United States District Court, E.D. Louisiana
STEVEN ANTHONY WALCOTT, JR.
TERREBONNE PARISH CONSOLIDATED GOVERNMENT, ET AL.
SUPPLEMENTAL REPORT AND RECOMMENDATION
E. KNOWLES, III UNITED STATES MAGISTRATE JUDGE
Steven Anthony Walcott, Jr., filed this federal civil rights
action against various identified and unidentified
defendants. On September 22, 2017, the undersigned United
States Magistrate Judge issued a report recommending that
plaintiff's complaint be dismissed as frivolous and/or
for failing to state a claim on which relief may be
granted. That Report and Recommendation currently
remains pending before the United States District Judge.
subsequently filed a document entitled “Preliminary
Injunction & Restraining Order.” He simultaneously
filed identical documents in two of his other pending cases:
Walcott v. Terrebonne Parish Medical Jail Staff, Civ. No.
17-6703 “G” (5), and Walcott v. Larpenter, Civ.
No. 17-6710 “B” (1). He also filed a
substantially similar document in a dismissed case which is
currently on appeal: Walcott v. Terrebonne Parish Jail
Medical Department, Civ. No. 16-15594 “B” (4).
The motion filed in the instant case was referred to the
undersigned for a Supplemental Report and
Recommendation. For the following reasons, it is now
recommended that the motion for a preliminary injunction be
denied for the following reasons.
initial matter, the Court notes that the motion largely
concerns matters wholly unrelated to the claims in this
lawsuit. Plaintiff's complaint in this matter was filled
with a litany of grievances; however, he appeared to be
asserting the following claims: (1) he was denied medical
care and medication for his pre-existing conditions; (2) he
was required to sleep on a mattress on the floor; (3) he was
housed with a “non-medical detainee, ” Leo
Kember, as a form of retaliation; (4) after a confrontation
with Kember, plaintiff was placed on segregated lockdown
without a hearing as a form of retaliation; (5) Kember's
placement on the shared unit posed a danger to plaintiff; and
(6) plaintiff was housed in unsanitary conditions while on
lockdown. On the other hand, plaintiff's instant motion
alleges numerous additional unrelated actions which he
believes also violated his rights. For example, his unrelated
allegations include, but are not limited to, the following:
(1) his cell was illegally searched and his property was
confiscated; (2) his food was laced with substances to induce
hunger pangs; (3) officials tampered with his legal mail; (4)
he was subjected to religious discrimination; (5) he was
subjected to “psychological advances” which
caused him to act out inappropriately; (6) he was subjected
to “sexual seductive bribery” in order to tempt
him to violate his faith and commit a criminal offense; (7)
he was drugged with substances which caused him pain,
adversely affected his ability to concentrate, tried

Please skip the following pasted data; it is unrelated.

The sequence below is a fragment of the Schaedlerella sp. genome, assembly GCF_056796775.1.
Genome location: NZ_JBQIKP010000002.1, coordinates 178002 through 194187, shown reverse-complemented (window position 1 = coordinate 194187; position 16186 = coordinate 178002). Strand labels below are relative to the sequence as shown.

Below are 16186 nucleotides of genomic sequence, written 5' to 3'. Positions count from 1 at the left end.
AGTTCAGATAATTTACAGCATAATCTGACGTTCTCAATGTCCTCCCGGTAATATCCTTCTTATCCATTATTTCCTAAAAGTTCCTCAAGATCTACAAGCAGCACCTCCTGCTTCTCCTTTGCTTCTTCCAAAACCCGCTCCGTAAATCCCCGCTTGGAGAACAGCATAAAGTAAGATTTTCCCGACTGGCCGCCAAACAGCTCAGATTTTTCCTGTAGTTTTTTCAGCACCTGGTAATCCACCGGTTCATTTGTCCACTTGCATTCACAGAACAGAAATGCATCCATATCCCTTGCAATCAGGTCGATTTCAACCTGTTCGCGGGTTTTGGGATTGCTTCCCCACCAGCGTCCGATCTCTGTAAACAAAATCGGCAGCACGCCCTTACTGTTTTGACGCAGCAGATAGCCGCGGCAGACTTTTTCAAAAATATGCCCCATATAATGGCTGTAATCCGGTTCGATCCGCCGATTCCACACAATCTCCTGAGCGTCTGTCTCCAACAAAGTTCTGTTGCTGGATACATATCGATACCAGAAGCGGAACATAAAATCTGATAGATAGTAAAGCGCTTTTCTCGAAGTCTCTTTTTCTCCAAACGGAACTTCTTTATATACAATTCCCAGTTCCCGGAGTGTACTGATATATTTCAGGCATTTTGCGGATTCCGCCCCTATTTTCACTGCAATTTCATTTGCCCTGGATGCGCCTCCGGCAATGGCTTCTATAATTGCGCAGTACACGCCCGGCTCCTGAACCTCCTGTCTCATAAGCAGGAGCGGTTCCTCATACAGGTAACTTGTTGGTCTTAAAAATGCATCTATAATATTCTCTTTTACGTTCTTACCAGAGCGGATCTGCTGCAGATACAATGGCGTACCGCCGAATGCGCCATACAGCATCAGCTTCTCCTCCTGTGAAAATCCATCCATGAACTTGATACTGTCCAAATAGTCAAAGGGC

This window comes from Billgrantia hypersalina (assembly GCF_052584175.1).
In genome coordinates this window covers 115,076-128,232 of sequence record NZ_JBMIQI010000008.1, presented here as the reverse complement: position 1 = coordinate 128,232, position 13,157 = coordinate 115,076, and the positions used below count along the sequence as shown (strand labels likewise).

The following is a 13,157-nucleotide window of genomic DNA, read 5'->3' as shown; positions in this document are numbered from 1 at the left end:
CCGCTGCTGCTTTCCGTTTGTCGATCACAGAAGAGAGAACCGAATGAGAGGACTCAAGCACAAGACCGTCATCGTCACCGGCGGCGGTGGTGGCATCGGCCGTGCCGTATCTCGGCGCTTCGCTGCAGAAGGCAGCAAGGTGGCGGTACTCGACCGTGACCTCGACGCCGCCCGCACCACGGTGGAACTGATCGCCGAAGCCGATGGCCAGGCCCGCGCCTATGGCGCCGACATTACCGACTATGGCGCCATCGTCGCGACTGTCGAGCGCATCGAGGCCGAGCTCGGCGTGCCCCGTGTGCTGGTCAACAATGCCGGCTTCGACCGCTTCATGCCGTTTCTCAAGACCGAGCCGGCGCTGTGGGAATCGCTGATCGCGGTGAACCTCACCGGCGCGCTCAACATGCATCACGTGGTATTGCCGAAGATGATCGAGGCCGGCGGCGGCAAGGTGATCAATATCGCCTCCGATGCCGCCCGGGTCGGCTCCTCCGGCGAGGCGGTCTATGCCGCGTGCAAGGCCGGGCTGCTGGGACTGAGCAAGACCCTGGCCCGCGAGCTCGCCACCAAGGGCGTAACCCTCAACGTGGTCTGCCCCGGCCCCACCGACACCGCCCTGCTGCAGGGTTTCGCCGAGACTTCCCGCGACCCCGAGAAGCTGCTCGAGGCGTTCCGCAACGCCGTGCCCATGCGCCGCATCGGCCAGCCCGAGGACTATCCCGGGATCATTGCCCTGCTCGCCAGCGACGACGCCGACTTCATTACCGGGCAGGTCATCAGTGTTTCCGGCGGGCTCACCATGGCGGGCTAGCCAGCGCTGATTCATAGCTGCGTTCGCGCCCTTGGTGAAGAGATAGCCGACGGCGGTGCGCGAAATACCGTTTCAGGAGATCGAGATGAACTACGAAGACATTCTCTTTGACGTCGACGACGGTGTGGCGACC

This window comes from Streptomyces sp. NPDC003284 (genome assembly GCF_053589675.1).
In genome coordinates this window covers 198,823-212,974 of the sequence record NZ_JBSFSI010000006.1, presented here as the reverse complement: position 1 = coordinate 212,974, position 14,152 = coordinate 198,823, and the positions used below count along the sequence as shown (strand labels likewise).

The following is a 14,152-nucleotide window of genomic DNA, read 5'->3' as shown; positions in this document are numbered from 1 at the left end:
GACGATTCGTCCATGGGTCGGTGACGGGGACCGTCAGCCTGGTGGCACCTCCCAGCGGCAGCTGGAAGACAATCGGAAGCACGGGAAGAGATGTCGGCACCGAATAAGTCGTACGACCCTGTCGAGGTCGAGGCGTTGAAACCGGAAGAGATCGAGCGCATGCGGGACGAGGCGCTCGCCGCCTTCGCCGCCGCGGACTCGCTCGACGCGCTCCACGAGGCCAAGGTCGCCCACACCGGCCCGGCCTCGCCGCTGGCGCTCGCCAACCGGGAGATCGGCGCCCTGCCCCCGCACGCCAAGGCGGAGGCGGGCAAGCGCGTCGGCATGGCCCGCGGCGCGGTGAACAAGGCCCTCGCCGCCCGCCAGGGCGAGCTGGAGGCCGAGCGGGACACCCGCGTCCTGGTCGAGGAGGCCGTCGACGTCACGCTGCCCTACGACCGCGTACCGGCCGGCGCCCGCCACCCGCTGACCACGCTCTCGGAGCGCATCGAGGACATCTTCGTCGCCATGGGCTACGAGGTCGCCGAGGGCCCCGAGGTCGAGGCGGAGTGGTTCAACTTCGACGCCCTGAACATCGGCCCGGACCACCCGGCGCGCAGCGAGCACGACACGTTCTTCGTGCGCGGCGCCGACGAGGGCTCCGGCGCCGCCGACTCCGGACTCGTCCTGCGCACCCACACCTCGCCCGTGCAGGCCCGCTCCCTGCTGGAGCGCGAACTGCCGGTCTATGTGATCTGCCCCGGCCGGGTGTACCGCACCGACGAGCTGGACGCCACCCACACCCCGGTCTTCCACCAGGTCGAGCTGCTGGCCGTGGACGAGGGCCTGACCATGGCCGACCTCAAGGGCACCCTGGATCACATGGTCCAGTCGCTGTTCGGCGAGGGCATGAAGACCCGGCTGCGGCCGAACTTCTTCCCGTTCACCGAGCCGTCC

“to change his sex from male to female, ” caused
him to experience “raging anger, ” and adversely
affected his sexual drive; (8) he was deprived of food and,
as a result, lost consciousness and soiled himself; and (9)
officials castrated him, causing his penis and testicles to
shrink and his semen to turn into “brown water.”
Where, as here, a plaintiff seeks injunctive relief unrelated
to the claims in his lawsuit, his request for injunctive
relief should be denied. See Martin v. Keitel, 205 Fed.
App'x 925, 929 (3rd Cir. 2006); Schwartz v. United States
Department of Justice, Civ. No. 06-5581, 2007 WL 2916465, at
*3 (D.N.J. Oct. 4, 2007) (“A preliminary injunction
grants intermediate relief of the same character as that
which may be granted finally. When the movant seeks
intermediate relief beyond the claims in the complaint, the
court is powerless to enter a preliminary injunction.”
(citations and quotation marks omitted)). Rather,
plaintiff's recourse is to file a new, separate action in
which his new claims can be properly evaluated. See, e.g.,
Romano v. Paunic, No. 8:13-cv-2515-T-23AEP, 2014 WL 55042, at
*2 (M.D. Fla. Jan. 6, 2014).
to the extent that any of the allegations in the motion do in
fact relate to claims in this lawsuit, he still is not
entitled to the injunctive relief he seeks. One of the
requirements for a preliminary injunction is that there be a
substantial likelihood that the plaintiff will succeed on the
merits of his claims. See, e.g., Valley v.
Rapides Parish School Board, 118 F.3d 1047, 1051 (5th
Cir. 1997). However, for the reasons explained in the
original Report and Recommendation, all of plaintiff's
claims in this lawsuit should be dismissed as frivolous
and/or for failing to state a claim on which relief may be
granted. Where, as here, a plaintiff's claims are subject
to dismissal on those grounds, he obviously cannot make the
necessary showing that there is a substantial likelihood that
he will succeed on the merits of his claims, and, therefore,
a preliminary injunction should be denied. See,
e.g., Gibson v. Gusman, Civ. No. 14-2273, 2015
WL 5060854, at *10 (E.D. La. Aug. 18, 2015).
therefore RECOMMENDED that plaintiff's
motion for a preliminary injunction, Rec. Doc. 15, be
party's failure to file written objections to the
proposed findings, conclusions, and recommendation in a
magistrate judge's report and recommendation within
fourteen (14) days after being served with a copy shall bar
that party, except upon grounds of plain error, from
attacking on appeal the unobjected-to proposed factual
findings and legal conclusions accepted by the district
court, provided that the party has been served with notice
that such consequences will result from a failure to object.
28 U.S.C. § 636(b)(1); Douglass v. United Services
Auto. Ass'n, 79 F.3d 1415, 1430 (5th Cir. 1996) (en
 Rec. Doc. 10.
 Rec. Doc. 15.
 Rec. Doc. 16.